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Why do Russians hate Texas so much?

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Feodor Dostoevsky- there’s a town named after him in Texas- allegedly.

Recently I read that the population of people speaking Russian at home in the United States has quadrupled over the last thee decades. According to the US Census office, Russians – or rather Russian speakers – are now almost 1 million strong. That’s a lot of post-Soviet immigrants. And yet it seems there is at least one area in America that Russian speakers would rather avoid: my adopted state of Texas.

No, really – it’s official. The census also provides an interactive map showing where the speakers of various languages live and while fiddling about with it a writer at Forbes magazine noticed that although big cities like Los Angeles, New York and Chicago can lay claim to giant blobs of Russianness, in Texas – there’s nothing, just a few tiny spots here and there.
And yet Texas is home to Houston, San Antonio, Dallas and Austin – the 4th, 7th, 9th and 11th biggest cities in the United States respectively. We should have lots of Russians, but we don’t. Well, at least that explains why my local Russian deli is so bad.

Indeed, over the course of 7 years in Austin I’ve met very, very few Russian speakers – a handful of Internet brides, some students, one or two academics and the occasional computer programmer. Houston isn’t much better – the Russians there have a website, but it’s incredibly boring… stuff about puppet shows, tips on where to get your car repaired – that sort of thing.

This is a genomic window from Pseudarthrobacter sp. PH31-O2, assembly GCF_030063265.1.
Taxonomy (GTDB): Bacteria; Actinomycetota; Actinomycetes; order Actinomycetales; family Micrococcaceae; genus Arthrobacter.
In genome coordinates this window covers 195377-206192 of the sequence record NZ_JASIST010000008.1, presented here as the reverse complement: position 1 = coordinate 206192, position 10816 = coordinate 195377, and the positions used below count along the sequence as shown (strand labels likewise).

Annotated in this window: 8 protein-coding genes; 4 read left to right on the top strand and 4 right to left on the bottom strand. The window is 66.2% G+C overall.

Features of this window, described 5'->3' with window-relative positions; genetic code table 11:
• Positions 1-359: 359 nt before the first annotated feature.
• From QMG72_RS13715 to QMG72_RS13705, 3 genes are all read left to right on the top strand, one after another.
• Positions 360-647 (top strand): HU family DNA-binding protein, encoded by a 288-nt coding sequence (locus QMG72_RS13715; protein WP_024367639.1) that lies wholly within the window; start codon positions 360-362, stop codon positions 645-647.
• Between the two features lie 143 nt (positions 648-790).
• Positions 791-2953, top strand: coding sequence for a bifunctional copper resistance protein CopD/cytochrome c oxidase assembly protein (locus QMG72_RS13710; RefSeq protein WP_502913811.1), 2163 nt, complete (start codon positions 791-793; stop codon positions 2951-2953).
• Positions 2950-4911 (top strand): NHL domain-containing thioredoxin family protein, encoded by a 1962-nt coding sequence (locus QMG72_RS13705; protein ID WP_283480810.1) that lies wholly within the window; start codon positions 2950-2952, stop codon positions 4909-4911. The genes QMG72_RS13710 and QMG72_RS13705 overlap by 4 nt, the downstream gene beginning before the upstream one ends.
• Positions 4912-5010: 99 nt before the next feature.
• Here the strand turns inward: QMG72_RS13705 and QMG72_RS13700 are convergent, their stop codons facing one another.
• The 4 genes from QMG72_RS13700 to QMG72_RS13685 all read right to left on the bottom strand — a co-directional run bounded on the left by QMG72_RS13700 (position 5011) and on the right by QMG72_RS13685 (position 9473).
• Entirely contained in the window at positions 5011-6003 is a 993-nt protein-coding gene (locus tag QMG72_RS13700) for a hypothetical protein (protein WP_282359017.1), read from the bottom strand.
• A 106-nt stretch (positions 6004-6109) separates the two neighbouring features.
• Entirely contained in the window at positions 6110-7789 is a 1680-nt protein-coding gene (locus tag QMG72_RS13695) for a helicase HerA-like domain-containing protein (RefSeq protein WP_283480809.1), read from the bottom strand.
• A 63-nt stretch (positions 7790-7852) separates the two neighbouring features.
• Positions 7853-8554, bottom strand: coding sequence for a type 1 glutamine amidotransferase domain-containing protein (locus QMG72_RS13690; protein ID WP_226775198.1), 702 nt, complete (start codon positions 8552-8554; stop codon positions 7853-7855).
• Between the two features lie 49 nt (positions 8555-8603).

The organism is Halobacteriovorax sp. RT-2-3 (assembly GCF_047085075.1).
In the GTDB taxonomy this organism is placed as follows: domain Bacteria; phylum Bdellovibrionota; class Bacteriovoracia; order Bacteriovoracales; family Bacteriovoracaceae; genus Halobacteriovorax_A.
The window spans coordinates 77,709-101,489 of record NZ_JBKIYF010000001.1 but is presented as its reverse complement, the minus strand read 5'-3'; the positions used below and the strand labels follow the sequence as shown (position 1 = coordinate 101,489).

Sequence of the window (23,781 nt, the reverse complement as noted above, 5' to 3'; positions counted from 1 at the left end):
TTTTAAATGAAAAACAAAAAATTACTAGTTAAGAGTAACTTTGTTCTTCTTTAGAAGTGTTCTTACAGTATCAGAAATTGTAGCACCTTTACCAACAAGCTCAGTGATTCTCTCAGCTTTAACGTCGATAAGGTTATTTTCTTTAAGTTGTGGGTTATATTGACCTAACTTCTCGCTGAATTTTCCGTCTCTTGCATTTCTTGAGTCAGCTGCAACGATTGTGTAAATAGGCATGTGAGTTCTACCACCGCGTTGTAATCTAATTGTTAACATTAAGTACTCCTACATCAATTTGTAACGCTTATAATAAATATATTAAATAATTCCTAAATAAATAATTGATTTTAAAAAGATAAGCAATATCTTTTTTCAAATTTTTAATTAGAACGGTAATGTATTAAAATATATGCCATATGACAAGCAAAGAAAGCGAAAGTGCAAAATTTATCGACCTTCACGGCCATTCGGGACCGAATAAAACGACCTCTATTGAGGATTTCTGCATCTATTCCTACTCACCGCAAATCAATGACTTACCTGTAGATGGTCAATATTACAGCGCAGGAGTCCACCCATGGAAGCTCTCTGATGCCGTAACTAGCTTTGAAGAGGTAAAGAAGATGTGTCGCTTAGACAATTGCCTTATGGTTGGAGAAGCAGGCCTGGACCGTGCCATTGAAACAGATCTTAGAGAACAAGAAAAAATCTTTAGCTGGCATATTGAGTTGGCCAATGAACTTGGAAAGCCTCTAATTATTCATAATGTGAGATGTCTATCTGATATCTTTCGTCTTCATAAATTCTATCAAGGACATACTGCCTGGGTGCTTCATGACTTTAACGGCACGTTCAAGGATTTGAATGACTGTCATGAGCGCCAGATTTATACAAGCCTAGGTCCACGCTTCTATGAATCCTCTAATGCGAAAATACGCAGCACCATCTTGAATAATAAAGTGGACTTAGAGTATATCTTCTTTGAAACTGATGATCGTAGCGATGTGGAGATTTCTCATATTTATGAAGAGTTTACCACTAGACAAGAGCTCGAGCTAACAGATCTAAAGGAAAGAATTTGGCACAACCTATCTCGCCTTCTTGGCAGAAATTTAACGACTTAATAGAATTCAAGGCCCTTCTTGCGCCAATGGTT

But why are Russian speakers avoiding Texas so strenuously while (according to the map) they congregate in the Pacific Northwest where it not only rains a lot but they are very close to the chill wind of boredom that blows down from Canada?  Here the sun shines every day and we border a drug war. It’s much more interesting.

It’s doubly strange, because Texas has a thriving economy and is home to the type of industries at which Russian speakers traditionally excel, such as oil, space and computer technology. Is it the heat? But Russians abound in Florida: Transaero even flies direct from Moscow to Miami. Besides, the heat is easy to deal with – you just stay indoors for four or five months of the year, as you do in Russia when it’s cold.

In fact, I can think of a whole bunch of things that Texas has in common with Russia, such as…

To read the rest of this awesome article, click here.

Daniel Kalder is an author and journalist originally from Scotland, who currently resides in Texas after a ten year stint in the former USSR. Visit him online at
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